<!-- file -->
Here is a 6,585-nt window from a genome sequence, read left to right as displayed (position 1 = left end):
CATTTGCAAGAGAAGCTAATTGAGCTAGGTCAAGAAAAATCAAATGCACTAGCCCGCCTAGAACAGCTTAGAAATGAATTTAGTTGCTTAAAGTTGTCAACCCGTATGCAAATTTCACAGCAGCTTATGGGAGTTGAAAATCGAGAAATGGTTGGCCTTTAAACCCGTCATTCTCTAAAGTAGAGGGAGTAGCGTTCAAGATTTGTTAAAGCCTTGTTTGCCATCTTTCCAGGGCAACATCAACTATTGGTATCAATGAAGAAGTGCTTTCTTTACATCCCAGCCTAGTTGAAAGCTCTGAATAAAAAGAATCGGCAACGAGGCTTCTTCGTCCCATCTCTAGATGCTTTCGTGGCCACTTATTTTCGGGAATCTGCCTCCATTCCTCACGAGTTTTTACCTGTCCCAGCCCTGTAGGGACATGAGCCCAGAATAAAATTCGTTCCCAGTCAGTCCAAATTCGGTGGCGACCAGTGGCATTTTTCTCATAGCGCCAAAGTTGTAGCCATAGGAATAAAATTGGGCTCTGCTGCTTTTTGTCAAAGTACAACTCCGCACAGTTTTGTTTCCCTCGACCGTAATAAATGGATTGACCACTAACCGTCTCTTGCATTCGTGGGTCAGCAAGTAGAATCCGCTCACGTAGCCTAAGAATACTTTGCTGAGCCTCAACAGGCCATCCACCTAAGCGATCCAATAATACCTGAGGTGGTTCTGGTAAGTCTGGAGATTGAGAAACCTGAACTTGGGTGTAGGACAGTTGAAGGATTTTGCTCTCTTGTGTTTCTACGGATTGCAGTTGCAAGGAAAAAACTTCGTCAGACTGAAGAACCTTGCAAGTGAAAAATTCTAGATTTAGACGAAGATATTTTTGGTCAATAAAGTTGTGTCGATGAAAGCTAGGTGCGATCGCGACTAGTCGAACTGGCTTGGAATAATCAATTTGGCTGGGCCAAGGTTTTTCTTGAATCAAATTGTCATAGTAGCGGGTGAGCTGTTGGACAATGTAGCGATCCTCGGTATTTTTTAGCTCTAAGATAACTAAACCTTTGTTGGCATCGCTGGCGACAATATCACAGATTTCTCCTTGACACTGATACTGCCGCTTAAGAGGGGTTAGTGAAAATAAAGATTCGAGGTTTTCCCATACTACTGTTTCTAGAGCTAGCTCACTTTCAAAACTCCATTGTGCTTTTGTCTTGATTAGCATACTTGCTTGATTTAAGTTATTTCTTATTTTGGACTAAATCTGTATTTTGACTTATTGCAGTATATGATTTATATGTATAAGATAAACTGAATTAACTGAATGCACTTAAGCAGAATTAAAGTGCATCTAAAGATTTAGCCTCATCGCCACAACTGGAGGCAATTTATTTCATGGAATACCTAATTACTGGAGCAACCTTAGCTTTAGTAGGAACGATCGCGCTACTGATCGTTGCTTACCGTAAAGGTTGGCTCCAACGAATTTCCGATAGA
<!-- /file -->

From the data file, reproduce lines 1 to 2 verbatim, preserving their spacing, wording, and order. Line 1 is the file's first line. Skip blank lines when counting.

Here is a 6,585-nt window from a genome sequence, read left to right as displayed (position 1 = left end):
CATTTGCAAGAGAAGCTAATTGAGCTAGGTCAAGAAAAATCAAATGCACTAGCCCGCCTAGAACAGCTTAGAAATGAATTTAGTTGCTTAAAGTTGTCAACCCGTATGCAAATTTCACAGCAGCTTATGGGAGTTGAAAATCGAGAAATGGTTGGCCTTTAAACCCGTCATTCTCTAAAGTAGAGGGAGTAGCGTTCAAGATTTGTTAAAGCCTTGTTTGCCATCTTTCCAGGGCAACATCAACTATTGGTATCAATGAAGAAGTGCTTTCTTTACATCCCAGCCTAGTTGAAAGCTCTGAATAAAAAGAATCGGCAACGAGGCTTCTTCGTCCCATCTCTAGATGCTTTCGTGGCCACTTATTTTCGGGAATCTGCCTCCATTCCTCACGAGTTTTTACCTGTCCCAGCCCTGTAGGGACATGAGCCCAGAATAAAATTCGTTCCCAGTCAGTCCAAATTCGGTGGCGACCAGTGGCATTTTTCTCATAGCGCCAAAGTTGTAGCCATAGGAATAAAATTGGGCTCTGCTGCTTTTTGTCAAAGTACAACTCCGCACAGTTTTGTTTCCCTCGACCGTAATAAATGGATTGACCACTAACCGTCTCTTGCATTCGTGGGTCAGCAAGTAGAATCCGCTCACGTAGCCTAAGAATACTTTGCTGAGCCTCAACAGGCCATCCACCTAAGCGATCCAATAATACCTGAGGTGGTTCTGGTAAGTCTGGAGATTGAGAAACCTGAACTTGGGTGTAGGACAGTTGAAGGATTTTGCTCTCTTGTGTTTCTACGGATTGCAGTTGCAAGGAAAAAACTTCGTCAGACTGAAGAACCTTGCAAGTGAAAAATTCTAGATTTAGACGAAGATATTTTTGGTCAATAAAGTTGTGTCGATGAAAGCTAGGTGCGATCGCGACTAGTCGAACTGGCTTGGAATAATCAATTTGGCTGGGCCAAGGTTTTTCTTGAATCAAATTGTCATAGTAGCGGGTGAGCTGTTGGACAATGTAGCGATCCTCGGTATTTTTTAGCTCTAAGATAACTAAACCTTTGTTGGCATCGCTGGCGACAATATCACAGATTTCTCCTTGACACTGATACTGCCGCTTAAGAGGGGTTAGTGAAAATAAAGATTCGAGGTTTTCCCATACTACTGTTTCTAGAGCTAGCTCACTTTCAAAACTCCATTGTGCTTTTGTCTTGATTAGCATACTTGCTTGATTTAAGTTATTTCTTATTTTGGACTAAATCTGTATTTTGACTTATTGCAGTATATGATTTATATGTATAAGATAAACTGAATTAACTGAATGCACTTAAGCAGAATTAAAGTGCATCTAAAGATTTAGCCTCATCGCCACAACTGGAGGCAATTTATTTCATGGAATACCTAATTACTGGAGCAACCTTAGCTTTAGTAGGAACGATCGCGCTACTGATCGTTGCTTACCGTAAAGGTTGGCTCCAACGAATTTCCGATAGA